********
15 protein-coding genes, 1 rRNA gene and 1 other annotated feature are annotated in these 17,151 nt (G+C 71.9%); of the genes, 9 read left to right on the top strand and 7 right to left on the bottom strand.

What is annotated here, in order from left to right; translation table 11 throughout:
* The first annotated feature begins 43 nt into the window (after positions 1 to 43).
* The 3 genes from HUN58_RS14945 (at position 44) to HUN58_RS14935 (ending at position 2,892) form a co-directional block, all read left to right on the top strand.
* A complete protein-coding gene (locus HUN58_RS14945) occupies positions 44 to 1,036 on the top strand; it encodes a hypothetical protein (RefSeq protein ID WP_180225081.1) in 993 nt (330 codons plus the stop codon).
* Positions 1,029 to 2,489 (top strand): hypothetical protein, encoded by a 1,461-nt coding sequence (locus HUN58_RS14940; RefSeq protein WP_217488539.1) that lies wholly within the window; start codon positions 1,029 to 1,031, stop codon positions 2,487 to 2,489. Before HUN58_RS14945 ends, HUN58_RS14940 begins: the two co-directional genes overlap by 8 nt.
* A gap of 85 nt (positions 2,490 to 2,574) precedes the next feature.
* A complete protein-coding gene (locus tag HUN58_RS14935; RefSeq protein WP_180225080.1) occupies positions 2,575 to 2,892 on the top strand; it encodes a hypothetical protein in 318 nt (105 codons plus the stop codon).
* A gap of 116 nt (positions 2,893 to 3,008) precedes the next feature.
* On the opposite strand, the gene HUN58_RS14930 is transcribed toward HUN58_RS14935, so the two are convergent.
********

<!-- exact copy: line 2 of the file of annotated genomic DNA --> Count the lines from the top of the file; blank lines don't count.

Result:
What is annotated here, in order from left to right; translation table 11 throughout: